If higher dimensions of the prediction algorithm are to be used, another technique of constructing the prediction tables can be implemented, which is based on relative sparsity of the prediction matrices. For many rates of change of the channel 34, a lot of entries in the prediction matrices will not be used at all (they will contain null values) as there will be no physical possibility of a direct transition from certain centroids 22 to other ones for a given frame duration and channel coherence time. This fact can be used to construct sequences of valid indices, called henceforth phrases, that are used by the prediction algorithm to identify valid CSI transitions and select values of the index I[t+Δ]. In this embodiment, the predictor design will work as follows.

 1. For each entry Z in the prediction matrix P containing more than 1 value (see the enhanced algorithm), create initial phrases as: XYZ_{1}, XYZ_{2}, XYZ_{3 }. . . where X=I[t−1], Y=I[t] and Z_{1},Z_{2},Z_{3}=I[t+Δ] for all relative frequencies not equal to 0.
 2. For each phrase XYZ_{1}, XYZ_{2}, XYZ_{3}, step back in time and use search for entries V=I[t−2] that correspond to different entries Z_{1},Z_{2},Z_{3 }. . . For example V_{1}XYZ_{1}, V_{2}XYZ_{1}, V_{3}XYZ_{2 }etc.
 3. If required, continue the process of extending the phrases by adding next level U=I[t−3] and further levels.
 4. For any phrase . . . UVXYZ, the extension process stops when:
 a) There is only one value of the index at the next phrase extension level that matches the given phrase, or:
 b) The phrase length reaches a designer imposed threshold, or:
 c) Any other design condition is met.
At the completion of the above algorithm, the predictor will contain a dictionary of phrases, corresponding to all allowed index sequences for a given quantizer structure and channel 34 characteristics. During the normal operation, the predictor will then be able to match the received indices with the stored phrases and use that knowledge to predict the next index. The salient advantage of this approach is the dramatically reduced lookup table storage requirement since only the actual transition phrases will have to be stored.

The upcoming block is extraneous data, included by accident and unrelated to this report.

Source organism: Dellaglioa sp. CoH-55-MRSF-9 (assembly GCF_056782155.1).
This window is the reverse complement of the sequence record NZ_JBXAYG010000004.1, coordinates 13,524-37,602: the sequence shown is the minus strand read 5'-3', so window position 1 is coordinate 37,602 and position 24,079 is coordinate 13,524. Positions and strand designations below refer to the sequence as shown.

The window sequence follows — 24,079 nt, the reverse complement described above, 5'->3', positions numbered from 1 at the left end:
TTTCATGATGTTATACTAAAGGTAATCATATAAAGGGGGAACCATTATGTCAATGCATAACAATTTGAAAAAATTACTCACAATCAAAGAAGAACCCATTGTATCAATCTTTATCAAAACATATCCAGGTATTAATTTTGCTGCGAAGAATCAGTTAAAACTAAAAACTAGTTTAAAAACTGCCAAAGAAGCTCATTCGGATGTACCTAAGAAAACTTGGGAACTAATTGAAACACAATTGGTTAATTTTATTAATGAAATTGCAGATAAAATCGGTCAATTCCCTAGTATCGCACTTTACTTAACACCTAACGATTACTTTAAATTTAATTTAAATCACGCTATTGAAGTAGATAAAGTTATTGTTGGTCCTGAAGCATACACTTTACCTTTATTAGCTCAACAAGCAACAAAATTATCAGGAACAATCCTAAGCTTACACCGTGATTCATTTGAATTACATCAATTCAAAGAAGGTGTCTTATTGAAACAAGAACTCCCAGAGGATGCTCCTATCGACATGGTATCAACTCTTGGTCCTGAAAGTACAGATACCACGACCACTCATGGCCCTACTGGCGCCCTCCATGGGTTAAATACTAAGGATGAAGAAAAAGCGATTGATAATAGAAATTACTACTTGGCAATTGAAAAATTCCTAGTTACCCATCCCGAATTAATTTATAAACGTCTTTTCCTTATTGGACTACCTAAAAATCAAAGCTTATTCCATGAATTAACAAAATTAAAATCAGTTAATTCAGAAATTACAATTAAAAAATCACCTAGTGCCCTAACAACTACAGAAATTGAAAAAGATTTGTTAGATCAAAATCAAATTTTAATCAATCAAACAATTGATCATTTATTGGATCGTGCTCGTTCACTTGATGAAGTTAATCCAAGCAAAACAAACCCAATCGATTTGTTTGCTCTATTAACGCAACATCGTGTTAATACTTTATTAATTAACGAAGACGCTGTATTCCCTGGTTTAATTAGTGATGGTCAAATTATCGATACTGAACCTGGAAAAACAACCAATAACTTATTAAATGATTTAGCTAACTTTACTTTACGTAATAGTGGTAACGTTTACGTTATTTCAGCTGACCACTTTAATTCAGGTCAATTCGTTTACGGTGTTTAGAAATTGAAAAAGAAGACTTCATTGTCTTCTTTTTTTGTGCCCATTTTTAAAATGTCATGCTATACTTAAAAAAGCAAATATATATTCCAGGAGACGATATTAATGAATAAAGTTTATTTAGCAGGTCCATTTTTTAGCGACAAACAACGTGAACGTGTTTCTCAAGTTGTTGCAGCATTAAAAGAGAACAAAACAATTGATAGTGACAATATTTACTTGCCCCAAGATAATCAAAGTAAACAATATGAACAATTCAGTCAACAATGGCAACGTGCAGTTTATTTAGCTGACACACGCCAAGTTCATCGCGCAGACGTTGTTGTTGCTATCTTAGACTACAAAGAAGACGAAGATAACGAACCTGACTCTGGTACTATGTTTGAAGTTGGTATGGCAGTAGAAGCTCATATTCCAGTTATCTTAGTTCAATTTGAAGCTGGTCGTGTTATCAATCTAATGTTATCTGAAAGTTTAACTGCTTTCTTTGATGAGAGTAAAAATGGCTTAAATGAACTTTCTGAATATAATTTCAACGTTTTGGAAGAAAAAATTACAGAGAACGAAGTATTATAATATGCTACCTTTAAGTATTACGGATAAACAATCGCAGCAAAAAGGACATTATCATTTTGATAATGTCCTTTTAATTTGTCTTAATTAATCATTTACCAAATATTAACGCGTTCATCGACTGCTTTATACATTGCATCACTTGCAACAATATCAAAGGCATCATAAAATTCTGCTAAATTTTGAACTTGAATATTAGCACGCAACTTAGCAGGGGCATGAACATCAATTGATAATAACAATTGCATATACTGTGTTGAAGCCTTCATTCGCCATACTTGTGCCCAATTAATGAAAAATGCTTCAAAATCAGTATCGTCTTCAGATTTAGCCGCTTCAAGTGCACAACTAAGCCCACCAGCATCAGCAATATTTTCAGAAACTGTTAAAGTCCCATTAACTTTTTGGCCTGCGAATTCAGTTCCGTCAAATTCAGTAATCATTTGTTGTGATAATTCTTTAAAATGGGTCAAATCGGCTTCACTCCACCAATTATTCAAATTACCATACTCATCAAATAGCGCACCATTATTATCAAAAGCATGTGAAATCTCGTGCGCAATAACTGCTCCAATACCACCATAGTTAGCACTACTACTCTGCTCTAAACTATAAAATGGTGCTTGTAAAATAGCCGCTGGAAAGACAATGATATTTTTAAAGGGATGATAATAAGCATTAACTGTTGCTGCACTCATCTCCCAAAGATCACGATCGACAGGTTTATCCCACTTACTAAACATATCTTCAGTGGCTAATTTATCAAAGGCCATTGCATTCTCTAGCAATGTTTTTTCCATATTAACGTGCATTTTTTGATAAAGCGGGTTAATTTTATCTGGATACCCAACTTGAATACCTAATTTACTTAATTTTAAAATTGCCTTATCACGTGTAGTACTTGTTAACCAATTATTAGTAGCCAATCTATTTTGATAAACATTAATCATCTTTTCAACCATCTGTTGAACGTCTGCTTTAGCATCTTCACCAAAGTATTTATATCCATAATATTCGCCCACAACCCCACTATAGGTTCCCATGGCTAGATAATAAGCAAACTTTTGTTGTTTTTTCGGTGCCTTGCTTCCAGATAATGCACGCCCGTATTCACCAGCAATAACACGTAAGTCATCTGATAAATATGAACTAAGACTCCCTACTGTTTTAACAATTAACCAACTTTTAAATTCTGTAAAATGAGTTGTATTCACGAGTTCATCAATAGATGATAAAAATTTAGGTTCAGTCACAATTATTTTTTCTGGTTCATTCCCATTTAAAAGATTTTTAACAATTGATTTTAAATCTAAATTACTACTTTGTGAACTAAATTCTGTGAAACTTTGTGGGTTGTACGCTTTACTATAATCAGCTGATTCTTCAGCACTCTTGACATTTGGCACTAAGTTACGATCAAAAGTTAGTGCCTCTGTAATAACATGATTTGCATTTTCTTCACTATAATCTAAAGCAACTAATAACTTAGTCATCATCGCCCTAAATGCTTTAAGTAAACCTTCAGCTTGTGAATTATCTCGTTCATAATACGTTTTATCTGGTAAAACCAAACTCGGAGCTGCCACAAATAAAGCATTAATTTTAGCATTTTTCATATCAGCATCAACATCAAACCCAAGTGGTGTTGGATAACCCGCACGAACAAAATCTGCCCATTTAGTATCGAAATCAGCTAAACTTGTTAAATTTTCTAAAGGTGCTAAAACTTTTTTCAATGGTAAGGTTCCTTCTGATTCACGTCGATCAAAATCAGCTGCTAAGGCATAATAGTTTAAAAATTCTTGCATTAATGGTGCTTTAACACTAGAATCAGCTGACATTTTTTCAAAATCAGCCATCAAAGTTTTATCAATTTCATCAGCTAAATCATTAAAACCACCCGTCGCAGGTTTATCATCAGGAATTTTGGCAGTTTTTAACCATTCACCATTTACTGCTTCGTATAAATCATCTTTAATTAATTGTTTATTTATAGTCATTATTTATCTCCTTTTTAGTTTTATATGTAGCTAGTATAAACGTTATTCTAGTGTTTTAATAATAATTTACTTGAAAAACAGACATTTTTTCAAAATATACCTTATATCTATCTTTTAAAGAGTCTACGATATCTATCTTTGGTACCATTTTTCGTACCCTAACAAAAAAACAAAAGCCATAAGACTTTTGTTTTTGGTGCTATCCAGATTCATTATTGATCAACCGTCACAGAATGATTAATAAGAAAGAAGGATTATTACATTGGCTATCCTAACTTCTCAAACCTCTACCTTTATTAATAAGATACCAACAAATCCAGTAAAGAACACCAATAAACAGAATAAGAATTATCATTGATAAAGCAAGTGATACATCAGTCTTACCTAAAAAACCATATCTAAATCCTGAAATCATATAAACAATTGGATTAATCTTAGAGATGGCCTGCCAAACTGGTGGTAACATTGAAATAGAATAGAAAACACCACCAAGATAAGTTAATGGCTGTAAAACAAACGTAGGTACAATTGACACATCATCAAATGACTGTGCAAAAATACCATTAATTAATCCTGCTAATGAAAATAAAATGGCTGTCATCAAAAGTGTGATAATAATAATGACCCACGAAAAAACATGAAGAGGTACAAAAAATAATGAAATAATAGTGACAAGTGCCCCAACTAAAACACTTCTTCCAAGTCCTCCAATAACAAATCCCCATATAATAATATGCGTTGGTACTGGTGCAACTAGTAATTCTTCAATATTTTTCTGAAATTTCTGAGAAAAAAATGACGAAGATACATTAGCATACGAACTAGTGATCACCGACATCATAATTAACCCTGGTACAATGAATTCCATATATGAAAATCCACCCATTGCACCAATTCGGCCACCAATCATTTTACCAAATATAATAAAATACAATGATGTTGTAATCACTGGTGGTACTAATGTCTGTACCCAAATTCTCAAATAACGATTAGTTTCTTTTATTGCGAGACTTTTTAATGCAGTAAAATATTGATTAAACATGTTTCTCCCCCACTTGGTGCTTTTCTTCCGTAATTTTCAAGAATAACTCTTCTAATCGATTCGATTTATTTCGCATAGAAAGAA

Moreover, it is possible to timescale the phrases, depending on the rate of change of the channel 34, thus creating a universal predictor structure as shown in FIG. 8.
In FIGS. 8A and 8B, one can see two cases of a system, in which the normalized Doppler frequency increases. If the transmitter 36 has a dictionary of phrases for a slow channel 34 (FIG. 8A), it can resample them by choosing every second symbol (for example) in order to adapt them to the faster changing CSI indices as shown in FIG. 8B.
In general, using the phrase approach, one can create a general dictionary of phrases for the slowest changing channel 34 and reuse them by downsampling them accordingly to the current rate of CSI index changes.
Besides the basic and enhanced predictors described above, partial, composite and hybrid predictors are possible. The basic and enhanced prediction algorithms work on the sets of indices and are independent of the actual physical interpretation of those indices. Hence, based on the architecture in FIG. 5, it is possible to implement an exemplary prediction algorithm in three variants: